In this editorial, we proposed the novel design of data glove based on inertial and magnetic sensors. The inertial and magnetic sensors, which can provide 3D orientations, are composed of tri-axial gyros, tri-axial accelerometers and tri-axial magnetometers. It is lightweight, low-cost, portable and low on energy usage. Nowadays it has been widely used in various domains, including the unmanned aerial vehicle, underwater robot and mobile robots [5-6]. Especially, the small wearable inertial/ magnetic sensors are becoming increasingly popular for assessment of three-dimensional (3D) measurement of human motion in and outside the laboratory setting [7-8]. They provide advantages over typical laboratory-based optoelectronic systems, suffering neither from measurement volume limitations (field of view of cameras) nor marker occlusion. It also provides higher accuracy for linear acceleration and angular velocity measurements, as these vectors are measured directly rather than inferred via differentiation.
The proposed data glove is using the inertial and magnetic sensors to estimate the orientations of fingers to determine the pose of the hand, hence the size of the sensors must be considered to ensure that they are enough small to be equipped on the knuckles. With advances in MEMS technology, the sensors are becoming smaller and integrated, so that they are suitable for measuring the hand pose. The nine-axis MEMS sensor named MPU-9250 is adopted in the paper. It is a 9-axis Motion-Tracking device that combines a 3-axis gyroscope, a 3-axis accelerometer, and 3-axis magnetometer in a small3 × 3 × 1 mm package. We use this sensor to make the sensor board; the size is 10 × 15 × 2.6 mm (Figure 3a). Hence the sensor boards are deployed on the each section of the hand. In our design, the ARM is used to calculating the measurements of the sensors and the size of the processing boardis 30 × 40 × 3 mm (Figure 3b).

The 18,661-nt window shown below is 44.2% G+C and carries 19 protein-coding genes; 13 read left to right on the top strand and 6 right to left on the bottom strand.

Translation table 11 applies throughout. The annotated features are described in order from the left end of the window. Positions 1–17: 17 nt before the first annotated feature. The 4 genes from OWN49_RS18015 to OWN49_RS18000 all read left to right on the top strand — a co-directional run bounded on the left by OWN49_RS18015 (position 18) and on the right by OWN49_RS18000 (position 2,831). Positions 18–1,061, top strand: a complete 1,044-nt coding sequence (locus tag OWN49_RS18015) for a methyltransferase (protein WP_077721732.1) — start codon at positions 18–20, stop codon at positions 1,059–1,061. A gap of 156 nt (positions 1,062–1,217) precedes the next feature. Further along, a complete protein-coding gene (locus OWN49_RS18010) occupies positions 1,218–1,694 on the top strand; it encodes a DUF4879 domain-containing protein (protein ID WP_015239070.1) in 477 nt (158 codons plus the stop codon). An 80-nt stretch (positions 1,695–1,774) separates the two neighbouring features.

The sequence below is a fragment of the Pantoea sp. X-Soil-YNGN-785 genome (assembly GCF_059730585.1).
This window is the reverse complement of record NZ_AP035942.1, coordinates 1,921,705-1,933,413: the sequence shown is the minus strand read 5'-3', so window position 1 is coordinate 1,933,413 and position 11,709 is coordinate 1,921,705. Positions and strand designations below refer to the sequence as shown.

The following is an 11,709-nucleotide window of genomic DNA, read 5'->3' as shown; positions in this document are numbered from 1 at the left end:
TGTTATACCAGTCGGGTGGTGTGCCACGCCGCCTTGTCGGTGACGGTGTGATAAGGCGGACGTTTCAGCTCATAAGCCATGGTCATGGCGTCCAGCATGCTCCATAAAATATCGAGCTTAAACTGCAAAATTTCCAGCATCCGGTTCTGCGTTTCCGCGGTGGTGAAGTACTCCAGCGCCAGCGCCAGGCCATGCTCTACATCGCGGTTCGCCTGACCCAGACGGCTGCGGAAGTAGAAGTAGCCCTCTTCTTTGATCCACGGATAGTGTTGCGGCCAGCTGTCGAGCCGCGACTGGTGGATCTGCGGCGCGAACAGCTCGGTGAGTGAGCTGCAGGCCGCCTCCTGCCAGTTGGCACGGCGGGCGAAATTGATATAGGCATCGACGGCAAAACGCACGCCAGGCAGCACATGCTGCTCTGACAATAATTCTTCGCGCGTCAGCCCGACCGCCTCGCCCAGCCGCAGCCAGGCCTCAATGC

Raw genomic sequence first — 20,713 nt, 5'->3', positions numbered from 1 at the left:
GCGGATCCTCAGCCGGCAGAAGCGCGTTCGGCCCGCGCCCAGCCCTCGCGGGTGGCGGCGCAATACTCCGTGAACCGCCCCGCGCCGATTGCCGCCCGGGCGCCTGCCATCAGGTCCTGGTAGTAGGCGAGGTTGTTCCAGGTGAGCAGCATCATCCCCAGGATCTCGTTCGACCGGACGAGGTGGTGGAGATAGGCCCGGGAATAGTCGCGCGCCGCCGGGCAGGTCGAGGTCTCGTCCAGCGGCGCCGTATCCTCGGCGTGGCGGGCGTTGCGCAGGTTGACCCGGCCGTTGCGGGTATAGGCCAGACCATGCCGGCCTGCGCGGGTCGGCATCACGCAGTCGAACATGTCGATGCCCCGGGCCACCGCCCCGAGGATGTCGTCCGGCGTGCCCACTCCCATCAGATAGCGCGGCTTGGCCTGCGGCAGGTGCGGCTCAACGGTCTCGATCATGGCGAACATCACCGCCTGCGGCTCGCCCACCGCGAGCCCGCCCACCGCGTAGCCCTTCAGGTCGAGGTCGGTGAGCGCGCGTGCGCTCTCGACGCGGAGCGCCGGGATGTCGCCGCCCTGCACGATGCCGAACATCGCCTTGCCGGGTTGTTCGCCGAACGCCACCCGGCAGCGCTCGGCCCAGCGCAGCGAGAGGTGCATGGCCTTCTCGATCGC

The data glove is composed of 15 sensors boards, and each finger is deployed three sensor boards. The sensor boards are using I2C bus communication to connect to the processing board, which processes the raw data and estimate the orientations of the hand. Then the processing board encapsulates the computed results into a packet, and sends the packet to the PC through a Bluetooth interface. The baud rate for transmitting data via the Bluetooth is 115200 bps. By using this design, the hand motion of conducting the tasks for rehabilitation can be tracked and transmitted to the program running on the PC immediately. The system overall is shown in (Figure 4).